The last few days I have heard half a dozen cultural managers, curators, programmers answer: “-Oh, it’s really a lot of work right now.” Don’t do this, you have chosen to work here because you say you are interested in art. Stop, saying it’s too much, it’s never too much, it’s never even enough. How can it be, you are s’posed to like what you do so enjoy yourself. Every time you allow yourself that to utter the too-much-bullshit you have also signed up to a culture that pleasures itself with being in pain, that prides itself through negativity. A colleague at the university tells me before summer holidays: “-Oh, so nice to turn off the mobile and to take a break from e-mail.” What do you want: to sit in your favorite armchair reading a novel? Is that what it is? But then why didn’t you make this your job, instead of programming dance in a venue that is continuously, as you always say, threatened by budget cuts. It’s your lucky day when the council for the so many years in a row announces that they might have to cut all your funding. You fucking masochist! Admit it, it makes you hot. And you know as much as I that the city can’t afford to close the venue not because of you, the program or anything like that but simply because its too much work, too much fuzz.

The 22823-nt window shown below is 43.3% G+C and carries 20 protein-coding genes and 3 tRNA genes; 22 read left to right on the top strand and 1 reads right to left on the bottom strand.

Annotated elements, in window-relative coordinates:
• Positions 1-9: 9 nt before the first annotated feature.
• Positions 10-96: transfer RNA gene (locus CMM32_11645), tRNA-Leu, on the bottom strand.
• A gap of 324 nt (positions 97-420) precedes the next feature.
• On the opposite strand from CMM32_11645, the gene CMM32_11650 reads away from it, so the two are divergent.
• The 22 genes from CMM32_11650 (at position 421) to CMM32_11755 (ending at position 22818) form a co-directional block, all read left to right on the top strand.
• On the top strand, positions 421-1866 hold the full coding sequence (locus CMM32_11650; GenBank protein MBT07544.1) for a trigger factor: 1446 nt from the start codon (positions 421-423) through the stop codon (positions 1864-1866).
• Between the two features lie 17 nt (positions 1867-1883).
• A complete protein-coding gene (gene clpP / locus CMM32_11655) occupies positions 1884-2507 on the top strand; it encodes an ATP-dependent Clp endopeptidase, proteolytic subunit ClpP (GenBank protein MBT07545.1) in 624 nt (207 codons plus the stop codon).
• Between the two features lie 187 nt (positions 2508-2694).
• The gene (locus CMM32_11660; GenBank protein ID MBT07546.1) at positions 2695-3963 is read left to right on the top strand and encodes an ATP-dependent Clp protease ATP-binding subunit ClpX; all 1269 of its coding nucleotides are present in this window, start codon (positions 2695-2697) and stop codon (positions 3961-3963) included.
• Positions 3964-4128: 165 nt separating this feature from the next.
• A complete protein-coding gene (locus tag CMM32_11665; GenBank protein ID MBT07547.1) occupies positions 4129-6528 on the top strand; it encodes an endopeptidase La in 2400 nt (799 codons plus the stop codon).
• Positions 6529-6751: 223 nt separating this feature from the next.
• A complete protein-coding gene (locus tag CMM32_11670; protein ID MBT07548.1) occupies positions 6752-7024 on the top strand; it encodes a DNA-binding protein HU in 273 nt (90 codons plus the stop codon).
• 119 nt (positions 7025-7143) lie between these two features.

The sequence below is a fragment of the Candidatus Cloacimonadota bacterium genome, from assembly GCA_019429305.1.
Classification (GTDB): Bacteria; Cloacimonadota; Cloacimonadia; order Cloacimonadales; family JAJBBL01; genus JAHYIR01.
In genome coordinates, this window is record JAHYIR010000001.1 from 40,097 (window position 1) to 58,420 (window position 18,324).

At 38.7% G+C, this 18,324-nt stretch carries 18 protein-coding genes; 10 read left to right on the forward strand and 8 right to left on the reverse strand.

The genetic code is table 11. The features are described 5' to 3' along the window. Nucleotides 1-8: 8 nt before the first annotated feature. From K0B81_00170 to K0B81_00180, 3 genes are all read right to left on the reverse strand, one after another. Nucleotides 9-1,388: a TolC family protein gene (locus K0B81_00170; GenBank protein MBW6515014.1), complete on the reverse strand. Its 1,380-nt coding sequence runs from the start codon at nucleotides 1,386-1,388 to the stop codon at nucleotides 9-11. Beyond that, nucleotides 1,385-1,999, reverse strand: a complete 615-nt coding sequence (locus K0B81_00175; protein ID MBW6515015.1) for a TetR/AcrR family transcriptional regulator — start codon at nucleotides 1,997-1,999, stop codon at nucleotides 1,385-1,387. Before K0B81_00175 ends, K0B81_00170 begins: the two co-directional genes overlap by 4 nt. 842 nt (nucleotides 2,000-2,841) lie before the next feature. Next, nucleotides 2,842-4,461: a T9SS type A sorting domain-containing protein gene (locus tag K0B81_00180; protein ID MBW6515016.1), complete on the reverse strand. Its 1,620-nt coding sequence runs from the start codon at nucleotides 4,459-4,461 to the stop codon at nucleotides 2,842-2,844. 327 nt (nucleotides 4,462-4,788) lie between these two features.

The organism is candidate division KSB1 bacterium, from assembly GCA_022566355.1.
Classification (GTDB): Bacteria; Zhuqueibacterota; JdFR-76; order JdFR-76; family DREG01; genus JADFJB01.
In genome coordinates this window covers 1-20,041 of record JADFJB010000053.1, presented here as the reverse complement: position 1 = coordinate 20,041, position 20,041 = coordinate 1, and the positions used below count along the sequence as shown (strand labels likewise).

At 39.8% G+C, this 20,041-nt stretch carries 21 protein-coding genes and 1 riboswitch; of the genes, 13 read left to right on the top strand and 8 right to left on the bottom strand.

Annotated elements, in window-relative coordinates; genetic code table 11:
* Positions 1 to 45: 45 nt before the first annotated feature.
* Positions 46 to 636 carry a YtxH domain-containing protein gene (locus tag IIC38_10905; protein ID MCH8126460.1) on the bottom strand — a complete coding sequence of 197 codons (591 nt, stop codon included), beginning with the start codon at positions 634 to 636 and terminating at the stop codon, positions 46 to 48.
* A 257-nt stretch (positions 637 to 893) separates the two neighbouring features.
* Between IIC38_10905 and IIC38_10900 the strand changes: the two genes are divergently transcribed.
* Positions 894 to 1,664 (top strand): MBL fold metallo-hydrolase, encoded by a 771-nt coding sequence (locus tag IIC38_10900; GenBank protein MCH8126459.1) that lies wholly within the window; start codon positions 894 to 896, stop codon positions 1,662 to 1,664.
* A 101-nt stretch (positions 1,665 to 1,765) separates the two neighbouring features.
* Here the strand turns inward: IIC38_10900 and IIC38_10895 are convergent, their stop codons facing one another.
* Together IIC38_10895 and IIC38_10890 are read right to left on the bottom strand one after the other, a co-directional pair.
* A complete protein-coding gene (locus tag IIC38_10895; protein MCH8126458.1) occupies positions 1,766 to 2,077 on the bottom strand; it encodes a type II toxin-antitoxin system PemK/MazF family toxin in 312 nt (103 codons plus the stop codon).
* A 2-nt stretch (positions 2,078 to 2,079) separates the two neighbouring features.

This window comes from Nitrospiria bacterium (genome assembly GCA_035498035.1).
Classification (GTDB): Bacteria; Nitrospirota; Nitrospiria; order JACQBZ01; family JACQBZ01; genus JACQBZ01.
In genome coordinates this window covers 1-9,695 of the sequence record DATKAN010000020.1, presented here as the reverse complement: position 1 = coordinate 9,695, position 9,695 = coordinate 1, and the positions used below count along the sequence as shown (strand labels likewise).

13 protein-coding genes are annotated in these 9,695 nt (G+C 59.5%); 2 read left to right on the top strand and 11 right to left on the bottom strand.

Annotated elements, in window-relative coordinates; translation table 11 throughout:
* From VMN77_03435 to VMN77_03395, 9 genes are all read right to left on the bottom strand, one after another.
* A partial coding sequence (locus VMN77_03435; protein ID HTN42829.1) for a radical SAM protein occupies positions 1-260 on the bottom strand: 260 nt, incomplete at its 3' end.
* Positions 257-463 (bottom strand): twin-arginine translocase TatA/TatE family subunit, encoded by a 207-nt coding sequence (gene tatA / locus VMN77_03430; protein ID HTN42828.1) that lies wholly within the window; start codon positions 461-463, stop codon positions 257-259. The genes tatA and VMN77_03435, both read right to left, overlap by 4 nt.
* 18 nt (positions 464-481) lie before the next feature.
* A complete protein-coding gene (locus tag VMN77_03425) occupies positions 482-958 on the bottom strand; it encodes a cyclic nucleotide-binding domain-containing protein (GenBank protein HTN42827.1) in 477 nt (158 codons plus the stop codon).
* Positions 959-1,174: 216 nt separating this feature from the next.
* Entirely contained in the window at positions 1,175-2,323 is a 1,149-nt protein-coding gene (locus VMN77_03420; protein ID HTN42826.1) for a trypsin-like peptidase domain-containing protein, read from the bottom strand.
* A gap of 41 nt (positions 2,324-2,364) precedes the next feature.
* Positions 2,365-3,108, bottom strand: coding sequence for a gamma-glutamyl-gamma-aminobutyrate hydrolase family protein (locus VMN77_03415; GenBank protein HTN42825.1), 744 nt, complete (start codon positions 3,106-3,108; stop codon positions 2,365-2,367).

I think you pleasure yourself most of all when you sit in your armchair reading an introduction to artistic research, or an application for the upcoming network meeting. Yes, you do, because afterwards, in bed with your partner, you can whisper things like: “-I’m so happy that I finally read through those applications.” and still you did it in your favorite chair, with a blanket on your knees and with a glass of not exactly expensive Rioja. You walk with a stone in your shoe to feel alive.

Stop complaining about writing applications. It’s amazing, just the very idea of articulating your work, in whatever form, it’s amazing. To set out to produce new projects, to take another risk, it’s fab. If we don’t get the money, great, cuz then we don’t need to make economical reports and we don’t need to rent a studio somewhere half way to the suburbs where there is not even possible to have sushi for lunch. Just think about the hilarious lies you will make up to sound convincing. Or the travel grant you received without any kind of invitation but wrote just because it would be so fun to visit Tokyo. “When the hell should I have time to go there?“

A friend, an admirable one, told me the other day: “-I want to change the work, I’m sick of it. I’m getting too well fed, too comfortable. We need to come up with something that nobody wants to pay us for, start from the beginning and fuck it up.”